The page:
Wes Craven may be a fine horror director, but that doesn’t mean he has good taste in the movies he “presents.” Craven’s name is splattered all over the ads for Wishmaster, which he executive-produced while shooting Scream 2. I hope his supervisory chores on Wishmaster didn’t distract him too much from directing his own movie. Evidently they didn’t, because Craven’s touch is nowhere to be found in this tired cheesefest.

The movie is your typical mystical slasher flick in the tradition of Hellraiser — unsurprisingly, screenwriter Peter Atkins worked on three of the Hellraiser sequels. An evil djinn (genie), released from an ancient gem, goes around telling people to wish for anything they want. Predictably, their wishes backfire horribly. A guy wishes for a million dollars; cut to his mother signing a million-dollar insurance policy before boarding a plane; cut to the plane blowing up. And so on. Snore. If played as satire, this could work, but it isn’t and it doesn’t. And the be-careful-what-you-wish-for premise has been done to death and beyond in better horror stories, from “The Monkey’s Paw” to Pet Sematary.

Wishmaster was directed by Robert Kurtzman, better known (to horror nerds like me) as one-third of the special-effects make-up team Kurtzman, Nicotero, and Berger. These guys, who started out on FX master Tom Savini’s crew, have done imaginative work for movies ranging from Jason Goes to Hell to Reservoir Dogs, and some of their creations here are impressively twisted. But just as Spawn — directed by a former CGI whiz — was a demo tape for CGI, so Wishmaster is a portfolio of latex monsters and gory corpses. Generally speaking, tech guys shouldn’t be allowed behind a camera, because as directors they focus on their specialty and let the rest of the movie go to hell; if Kurtzman were a hair stylist, the movie would be called Wigmaster.

The heroine, the improbably named Alexandra Amberson (Tammy Lauren), is some sort of antiques expert; she also coaches girls’ basketball (huh?) and feels guilty about her parents’ death in a fire. Hearing this, I sighed and sank into my seat. People in horror films are always haunted by guilt or past traumas; it’s in the rulebook. The way Wishmaster supplies this information is wonderful: “Oh, by the way, her folks got crisped and she never got over it. And now — girls playing basketball.” Anyway, Alexandra is stalked by the Wishmaster (Andrew Divoff), who wants her to make three wishes. “I wish I could act” apparently never occurs to her.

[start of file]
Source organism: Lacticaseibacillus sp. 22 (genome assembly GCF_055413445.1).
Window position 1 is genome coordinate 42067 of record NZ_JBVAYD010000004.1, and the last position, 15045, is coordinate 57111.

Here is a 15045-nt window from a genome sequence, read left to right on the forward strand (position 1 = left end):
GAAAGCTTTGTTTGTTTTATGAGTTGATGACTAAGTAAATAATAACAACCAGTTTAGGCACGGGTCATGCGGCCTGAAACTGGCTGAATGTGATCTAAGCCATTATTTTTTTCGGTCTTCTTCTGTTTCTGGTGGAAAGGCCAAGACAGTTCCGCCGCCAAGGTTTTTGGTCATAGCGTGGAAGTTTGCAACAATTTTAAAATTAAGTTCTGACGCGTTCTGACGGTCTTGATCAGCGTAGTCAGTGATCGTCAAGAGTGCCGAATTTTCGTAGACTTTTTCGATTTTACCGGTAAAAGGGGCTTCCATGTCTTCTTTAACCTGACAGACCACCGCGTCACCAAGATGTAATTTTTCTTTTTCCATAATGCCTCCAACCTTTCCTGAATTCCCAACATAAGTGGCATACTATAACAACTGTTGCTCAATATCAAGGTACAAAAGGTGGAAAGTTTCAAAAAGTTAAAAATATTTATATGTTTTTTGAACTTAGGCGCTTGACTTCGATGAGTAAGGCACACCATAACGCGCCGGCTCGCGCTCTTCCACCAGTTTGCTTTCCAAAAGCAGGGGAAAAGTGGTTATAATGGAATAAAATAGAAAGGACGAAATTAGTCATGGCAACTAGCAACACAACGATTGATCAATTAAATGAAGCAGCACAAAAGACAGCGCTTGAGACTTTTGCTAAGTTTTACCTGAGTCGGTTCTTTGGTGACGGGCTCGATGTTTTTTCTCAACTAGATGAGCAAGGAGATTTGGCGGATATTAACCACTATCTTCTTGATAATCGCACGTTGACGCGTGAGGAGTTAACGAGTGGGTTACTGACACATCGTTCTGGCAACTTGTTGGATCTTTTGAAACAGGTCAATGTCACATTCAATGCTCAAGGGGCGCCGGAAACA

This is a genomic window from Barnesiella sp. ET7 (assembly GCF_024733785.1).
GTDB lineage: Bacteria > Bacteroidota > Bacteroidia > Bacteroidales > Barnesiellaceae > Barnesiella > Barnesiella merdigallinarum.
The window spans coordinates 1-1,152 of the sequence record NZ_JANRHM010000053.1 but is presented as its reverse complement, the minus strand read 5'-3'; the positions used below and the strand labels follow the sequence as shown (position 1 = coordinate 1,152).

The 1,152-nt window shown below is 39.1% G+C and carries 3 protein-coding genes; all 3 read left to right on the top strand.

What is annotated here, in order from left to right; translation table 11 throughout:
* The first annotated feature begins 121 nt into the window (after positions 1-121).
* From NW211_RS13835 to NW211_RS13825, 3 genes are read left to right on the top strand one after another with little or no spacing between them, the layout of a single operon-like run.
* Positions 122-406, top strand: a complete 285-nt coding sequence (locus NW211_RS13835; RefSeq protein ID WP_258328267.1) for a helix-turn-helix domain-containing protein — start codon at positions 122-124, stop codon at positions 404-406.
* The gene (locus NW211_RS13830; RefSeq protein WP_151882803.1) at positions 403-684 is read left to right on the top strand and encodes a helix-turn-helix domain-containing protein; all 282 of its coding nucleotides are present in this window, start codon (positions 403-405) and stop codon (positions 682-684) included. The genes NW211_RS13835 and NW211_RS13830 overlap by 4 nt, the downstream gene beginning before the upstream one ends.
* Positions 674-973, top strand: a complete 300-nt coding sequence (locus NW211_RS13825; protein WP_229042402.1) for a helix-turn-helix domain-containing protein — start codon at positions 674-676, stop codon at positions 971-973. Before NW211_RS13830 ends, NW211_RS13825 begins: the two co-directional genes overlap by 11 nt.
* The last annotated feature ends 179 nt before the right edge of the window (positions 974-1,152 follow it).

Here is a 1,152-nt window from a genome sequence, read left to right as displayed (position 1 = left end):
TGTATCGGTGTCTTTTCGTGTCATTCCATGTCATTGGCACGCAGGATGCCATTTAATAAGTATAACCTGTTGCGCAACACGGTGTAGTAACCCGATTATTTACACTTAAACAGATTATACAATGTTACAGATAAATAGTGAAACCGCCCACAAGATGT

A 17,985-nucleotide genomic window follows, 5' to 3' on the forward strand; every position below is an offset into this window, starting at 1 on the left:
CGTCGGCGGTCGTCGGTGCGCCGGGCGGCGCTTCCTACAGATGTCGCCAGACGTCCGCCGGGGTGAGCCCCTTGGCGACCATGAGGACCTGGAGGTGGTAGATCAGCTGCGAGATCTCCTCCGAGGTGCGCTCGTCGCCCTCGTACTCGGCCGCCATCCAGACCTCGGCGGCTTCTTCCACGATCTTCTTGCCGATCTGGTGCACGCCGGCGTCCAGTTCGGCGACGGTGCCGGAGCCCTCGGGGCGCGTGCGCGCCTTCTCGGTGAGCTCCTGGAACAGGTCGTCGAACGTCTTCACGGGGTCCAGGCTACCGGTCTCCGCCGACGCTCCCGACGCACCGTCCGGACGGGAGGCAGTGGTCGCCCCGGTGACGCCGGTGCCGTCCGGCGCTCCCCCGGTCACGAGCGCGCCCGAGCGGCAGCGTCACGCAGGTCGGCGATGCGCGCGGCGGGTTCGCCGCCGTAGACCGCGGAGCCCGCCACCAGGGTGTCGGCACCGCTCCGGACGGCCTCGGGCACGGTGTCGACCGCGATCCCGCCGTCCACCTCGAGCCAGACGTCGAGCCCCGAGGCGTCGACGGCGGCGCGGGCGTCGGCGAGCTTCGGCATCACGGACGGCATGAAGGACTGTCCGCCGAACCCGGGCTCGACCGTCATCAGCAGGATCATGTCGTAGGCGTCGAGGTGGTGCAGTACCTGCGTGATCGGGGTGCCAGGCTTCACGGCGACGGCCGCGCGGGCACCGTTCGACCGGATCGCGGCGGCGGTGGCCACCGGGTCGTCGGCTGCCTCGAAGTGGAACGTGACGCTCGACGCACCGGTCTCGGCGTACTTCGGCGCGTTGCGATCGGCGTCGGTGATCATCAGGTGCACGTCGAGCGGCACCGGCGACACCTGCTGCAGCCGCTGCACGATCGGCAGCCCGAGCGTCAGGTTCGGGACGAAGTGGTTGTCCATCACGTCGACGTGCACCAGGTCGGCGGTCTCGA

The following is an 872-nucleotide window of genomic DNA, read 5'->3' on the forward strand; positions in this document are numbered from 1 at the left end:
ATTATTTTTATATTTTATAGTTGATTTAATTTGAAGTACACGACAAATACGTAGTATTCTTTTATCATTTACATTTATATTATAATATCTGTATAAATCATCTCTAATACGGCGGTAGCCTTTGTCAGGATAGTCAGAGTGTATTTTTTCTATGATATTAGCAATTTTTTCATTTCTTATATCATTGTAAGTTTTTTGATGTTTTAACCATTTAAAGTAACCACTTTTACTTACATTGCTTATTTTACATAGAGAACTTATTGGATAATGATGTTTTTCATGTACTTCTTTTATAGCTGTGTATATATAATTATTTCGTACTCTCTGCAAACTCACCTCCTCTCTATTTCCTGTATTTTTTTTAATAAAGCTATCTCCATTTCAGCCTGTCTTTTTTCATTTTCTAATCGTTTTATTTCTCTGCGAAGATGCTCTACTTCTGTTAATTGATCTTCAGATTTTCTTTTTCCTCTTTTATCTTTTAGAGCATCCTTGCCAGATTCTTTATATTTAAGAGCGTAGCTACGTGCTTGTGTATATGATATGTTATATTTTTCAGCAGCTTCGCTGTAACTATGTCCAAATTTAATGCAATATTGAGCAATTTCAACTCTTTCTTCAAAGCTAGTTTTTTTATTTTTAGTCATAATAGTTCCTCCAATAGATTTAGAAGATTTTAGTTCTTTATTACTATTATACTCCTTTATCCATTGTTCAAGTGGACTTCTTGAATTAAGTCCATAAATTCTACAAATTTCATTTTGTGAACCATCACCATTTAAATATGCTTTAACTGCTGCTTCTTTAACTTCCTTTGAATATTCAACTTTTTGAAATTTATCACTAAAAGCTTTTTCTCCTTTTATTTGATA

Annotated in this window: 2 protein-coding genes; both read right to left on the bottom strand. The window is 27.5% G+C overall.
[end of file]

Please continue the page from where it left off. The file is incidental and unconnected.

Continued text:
Die-hard genre fans may be tempted to endure Wishmaster to see the cameos by horror stars. The film features Robert Englund (Freddy Krueger), Kane Hodder (Jason in the last few Friday the 13ths), Tony Todd (Candyman), Reggie Bannister and the voice of Angus Scrimm (both from the Phantasm series). But if, like me, you’re such a shameless horror geek that you actually know who Reggie Bannister is, you’ll know he’s thrown away here, as is everyone else. It’s good that Dimension Films (a branch of Miramax) is committed to horror films, and I like the idea of Wes Craven supporting the work of new directors. But if you put Wes Craven’s name on a dog turd, that doesn’t make it a croissant. Wishmaster is a lazy slap in the face to horror fans, who expect and deserve better from the man who directed Scream and the studio that released it.

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